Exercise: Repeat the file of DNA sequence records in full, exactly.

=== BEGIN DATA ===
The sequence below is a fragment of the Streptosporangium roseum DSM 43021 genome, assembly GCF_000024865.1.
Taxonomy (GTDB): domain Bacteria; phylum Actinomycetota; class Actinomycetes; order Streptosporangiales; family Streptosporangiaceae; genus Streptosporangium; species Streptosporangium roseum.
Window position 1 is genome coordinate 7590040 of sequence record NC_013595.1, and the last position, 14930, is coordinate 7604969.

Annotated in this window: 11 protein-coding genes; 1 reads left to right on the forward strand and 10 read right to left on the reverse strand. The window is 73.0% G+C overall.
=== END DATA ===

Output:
The sequence below is a fragment of the Streptosporangium roseum DSM 43021 genome, assembly GCF_000024865.1.
Taxonomy (GTDB): domain Bacteria; phylum Actinomycetota; class Actinomycetes; order Streptosporangiales; family Streptosporangiaceae; genus Streptosporangium; species Streptosporangium roseum.
Window position 1 is genome coordinate 7590040 of sequence record NC_013595.1, and the last position, 14930, is coordinate 7604969.

Annotated in this window: 11 protein-coding genes; 1 reads left to right on the forward strand and 10 read right to left on the reverse strand. The window is 73.0% G+C overall.